What follows is a guest post by Andy Perdue of GreatNorthwestWine.com.
This is driven by Chateau Ste. Michelle, Washington’s oldest winery and the world’s single largest producer of Riesling at more than 1 million cases.
But Chateau Ste. Michelle is not the only Riesling player in Washington. Hogue Cellars, Pacific Rim Winemakers, Charles Smith, and even Ste. Michelle siblings Columbia Crest and Snoqualmie make significant amounts of Washington Riesling.
Based on tasting more than 130 Northwest Rieslings last year, here are 10 of the highest-production wines I saw:
1. Chateau Ste. Michelle 2011 Riesling: 900,000 cases
2. Chateau Ste. Michelle 2011 Harvest Select Riesling: 160,000 cases
3. Hogue Cellars 2011 Late Harvest Riesling: 115,000 cases
4. Pacific Rim Winemakers 2010 Sweet Riesling: 80,000 cases
5. Chateau Ste. Michelle 2011 Dry Riesling: 75,000 cases
6. Columbia Crest 2011 Two Vines Riesling: 75,000 cases
7. Charles Smith Wines 2011 Kung Fu Girl Riesling: 65,000 cases
8. Snoqualmie Vineyards 2010 Winemaker’s Select Riesling: 43,500 cases
9. Pacific Rim Winemakers 2011 Riesling: 34,000 cases
10. Hogue Cellars 2011 Riesling: 27,000 cases
It should be noted that many of these were from the 2011 vintage, which was down significantly because of a vine-damaging freeze in November 2010. Thus, we can expect 2012 numbers – during which Washington harvested a record 36,700 tons of Riesling – to be significantly higher.
In fact, Washington could top 2 million cases of Riesling from the 2012 vintage.
Nicolas Quillé, general manager and head winemaker for Pacific Rim Winemakers near Red Mountain, said he believes that while Riesling growth in Washington has undoubtedly slowed, there still are a number of vineyards that were recovering from the 2011 freeze and were not yet at full capacity last fall. Along with a small number of new plants, he said Washington has a decent chance of reaching 40,000 tons of Riesling within the next one to three years.
Ste. Michelle Wine Estates CEO Ted Baseler, when asked if he thought such unprecedented levels could be reached in 2013, replied, “I would say that is ambitious.”
He should have a pretty good handle on it, since his company has been the driver in growth of Washington Riesling in the past dozen years – and viewed as the leader in America’s Riesling renaissance.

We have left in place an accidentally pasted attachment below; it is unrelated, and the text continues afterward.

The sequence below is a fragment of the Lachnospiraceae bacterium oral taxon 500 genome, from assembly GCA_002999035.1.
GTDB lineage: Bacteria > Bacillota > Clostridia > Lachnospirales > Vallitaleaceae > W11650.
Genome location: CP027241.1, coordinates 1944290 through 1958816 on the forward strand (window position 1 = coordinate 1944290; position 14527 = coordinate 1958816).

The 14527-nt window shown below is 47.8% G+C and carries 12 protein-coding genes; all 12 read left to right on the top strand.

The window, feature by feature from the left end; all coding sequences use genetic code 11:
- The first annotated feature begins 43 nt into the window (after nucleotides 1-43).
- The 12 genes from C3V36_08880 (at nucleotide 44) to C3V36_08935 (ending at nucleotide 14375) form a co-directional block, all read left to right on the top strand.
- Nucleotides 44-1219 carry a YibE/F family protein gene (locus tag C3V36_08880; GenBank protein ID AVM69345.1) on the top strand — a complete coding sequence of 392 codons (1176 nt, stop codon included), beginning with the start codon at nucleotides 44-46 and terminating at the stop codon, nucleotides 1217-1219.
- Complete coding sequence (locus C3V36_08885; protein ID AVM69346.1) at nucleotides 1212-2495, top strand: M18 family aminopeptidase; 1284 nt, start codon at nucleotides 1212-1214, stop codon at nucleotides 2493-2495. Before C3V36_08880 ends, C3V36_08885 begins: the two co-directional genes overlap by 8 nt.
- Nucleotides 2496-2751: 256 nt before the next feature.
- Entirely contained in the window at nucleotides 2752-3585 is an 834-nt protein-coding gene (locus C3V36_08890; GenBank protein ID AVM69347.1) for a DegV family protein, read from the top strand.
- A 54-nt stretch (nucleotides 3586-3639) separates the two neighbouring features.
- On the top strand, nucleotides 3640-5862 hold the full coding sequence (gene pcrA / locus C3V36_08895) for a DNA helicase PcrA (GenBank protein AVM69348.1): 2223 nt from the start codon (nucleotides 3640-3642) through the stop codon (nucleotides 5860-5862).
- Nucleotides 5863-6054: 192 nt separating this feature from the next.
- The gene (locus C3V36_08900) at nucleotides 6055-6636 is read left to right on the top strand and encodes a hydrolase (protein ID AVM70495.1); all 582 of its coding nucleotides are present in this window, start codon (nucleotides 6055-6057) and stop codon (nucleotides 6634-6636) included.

When Ste. Michelle joined up with Ernest Loosen, one of Germany’s top Riesling winemakers, to produce a joint project, many thought $20 for an off-dry American Riesling was a bit crazy. But Eroica caught on with consumers across the nation and helped spur Ste. Michelle to take a deep dive into the global Riesling pool.
And, frankly, it caught everyone – including Baseler – by surprise.
“Bob Betz had lunch with Ernie Loosen,” Baseler recalled. “Ernie talked with such enthusiasm about the vineyards of Washington. We thought it would be a nice project. We didn’t envision it as some kind of massive turnaround in the Riesling category.”
But it did. In 2001, Washington crushed 10,600 tons of Riesling. It was minuscule compared with Chardonnay, which had blown up to nearly three times that. But from that point forward, Riesling production increased precipitously – to the point where it actually surpassed Chardonnay in production in 2009 and 2010.
It also led Ste. Michelle to go out and find another Riesling expert in addition to Loosen. So in 2007, it hired Wendy Stuckey, known as one of Australia’s finest white winemakers who specializes in Riesling. Suddenly, head winemaker Bob Bertheau was surrounded by talent from the Old World – Loosen – and the New World – Stuckey. Somewhere in between, the three are able to use Washington grapes to produce some of the finest Riesling in the world.
This showed at the 2010 Riesling Rendezvous, when a prestigious panel of international Riesling makers and an audience of 300 chose the Ste. Michelle Dry Riesling – which sells for under $10 – as a favorite against stiff and expensive competition from Germany, Alsace, the Finger Lakes and Australia.
Even though Washington is producing world-class Rieslings, the state’s growers and winemakers still are dialing in their sources. The current favorites for Ste. Michelle are the Yakima Valley and the Ancient Lakes area near George. But we are also seeing great promise in Lake Chelan, Naches Heights and the Columbia Gorge – though none of these areas can currently grow Riesling in great quantities.
Andy Perdue, is a wine journalist and author. He launched Wine Press Northwest magazine in 1998 and was its editor through 2012. The Washington native is the editor and publisher of Great Northwest Wine, a news and information company. He is an author and frequently judges in regional, national and international wine competitions. Learn more at GreatNorthwestWine.com.